These changes will require the modification of the loan forgiveness application, as well as the interim final rules on forgiveness so expect those to get released in the coming weeks. No doubt, there will most likely be additional surprises included by the SBA just as there were with the original rules and loan forgiveness application. It also remains possible that the original forgiveness application will still be used as is for those borrowers that utilize the 8 week covered period.

Adjustments and tweaks to this act are not only possible, they are probable. Anticipated updates include restoring the sliding scale of spending percentage to be 60%/40% of funds used versus total loan amount (matches the original act, only with the updated percentages).

Below is the link to the actual bill should you desire to read it in all its glory.


We have been giving you all guidance on your allowable payroll costs as those either paid or incurred during your covered period. What we interpreted this to mean is that you can essentially select either Cash basis (wages paid) or Accrual basis (wages incurred) to report on your forgiveness application. New interpretations of this now demonstrate that you have the ability to have your cake and eat it to a point. While you can utilize all of your cash wages paid during the covered period, you can also include the wages incurred at the tail end of your covered period so long as they are paid in the first payroll immediately following the end of the covered period.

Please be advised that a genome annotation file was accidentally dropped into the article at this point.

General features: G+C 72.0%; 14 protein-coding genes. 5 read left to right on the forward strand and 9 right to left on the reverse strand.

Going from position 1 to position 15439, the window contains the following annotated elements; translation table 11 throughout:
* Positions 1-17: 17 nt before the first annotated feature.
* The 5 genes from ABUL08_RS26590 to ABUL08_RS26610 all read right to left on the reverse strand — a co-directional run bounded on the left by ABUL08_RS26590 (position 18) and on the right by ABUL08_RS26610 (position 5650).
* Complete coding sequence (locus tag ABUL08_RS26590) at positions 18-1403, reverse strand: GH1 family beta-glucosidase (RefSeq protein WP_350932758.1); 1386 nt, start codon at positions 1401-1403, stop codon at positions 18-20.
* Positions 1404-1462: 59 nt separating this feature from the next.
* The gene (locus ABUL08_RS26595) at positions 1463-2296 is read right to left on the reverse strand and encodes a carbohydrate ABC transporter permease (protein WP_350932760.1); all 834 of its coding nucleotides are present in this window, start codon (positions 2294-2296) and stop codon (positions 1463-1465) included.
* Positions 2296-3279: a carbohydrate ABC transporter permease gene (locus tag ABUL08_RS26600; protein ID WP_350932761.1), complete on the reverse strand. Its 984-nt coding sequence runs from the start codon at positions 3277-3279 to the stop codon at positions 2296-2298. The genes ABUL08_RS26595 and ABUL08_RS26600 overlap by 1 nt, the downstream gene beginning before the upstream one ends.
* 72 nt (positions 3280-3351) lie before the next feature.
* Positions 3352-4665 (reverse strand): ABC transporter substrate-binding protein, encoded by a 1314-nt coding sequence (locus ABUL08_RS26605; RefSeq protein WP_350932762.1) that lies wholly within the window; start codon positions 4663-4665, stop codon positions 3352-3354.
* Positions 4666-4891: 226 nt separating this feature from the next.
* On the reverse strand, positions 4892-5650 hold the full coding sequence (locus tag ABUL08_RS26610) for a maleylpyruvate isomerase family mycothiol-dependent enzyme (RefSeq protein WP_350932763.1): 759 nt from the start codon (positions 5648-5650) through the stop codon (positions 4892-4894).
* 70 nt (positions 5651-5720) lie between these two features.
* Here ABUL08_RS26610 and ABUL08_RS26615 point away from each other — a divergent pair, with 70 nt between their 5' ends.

As an example, you pay your employees every two weeks and have a 1 week lag between the end of the pay period and the pay date. You receive your PPP loan proceeds on Thursday April 30, 2020 and your next payday is May 1, 2020. Clearly, none of these wages were incurred during the covered period, however they are paid and will count towards your eligible payroll costs.  Your covered period will end on June 24, 2020 (8 weeks after funding). You have already included 8 weeks of salary paid on May 1, May 15, May 29 and June 12. That last pay period on June 12th was for wages incurred (earned by employees) through June 5th. Thus, you have incurred wages from June 6th through June 24th that would be eligible for inclusion under this interpretation. In this example, if you pay your employees after June 24 , 2020 in one payroll for all wages incurred between June 6th and June 24th, these wages will be included in your PPP Loan forgiveness as includable, incurred payroll. This gets you nearly 3 additional weeks of wages included at the tail end of the covered period. This may allow some employers to fully use their funds within the original 8 week covered period if they were already close but not fully utilized using Cash or Accrual only for wage inclusion. Keep in mind that you must adhere to the annualized payroll limits for each employee and owner in this scenario. We interpret that this means for the wages included, even though it is potentially over 8 weeks of paid and incurred payroll that you cannot exceed either 8/52 x  $100,000 or $15,384.64 per employee or 8/52 of 2019 wages for each owner in your forgiveness application for the 8 week covered period. If we determine that there is flexibility in this calculation when you include both paid and incurred wages, we will be sure to update you accordingly.

As always, we will stay on top of developments and keep you informed as frequently as possible and necessary. I anticipate that in the coming weeks we will present a new webinar to go over these changes in detail with examples once we get some clarification on some key areas, so stay tuned for further information on this as it becomes available.

Thank you all once again for allowing us to be your Trusted Advisors during this ever changing legislative landscape.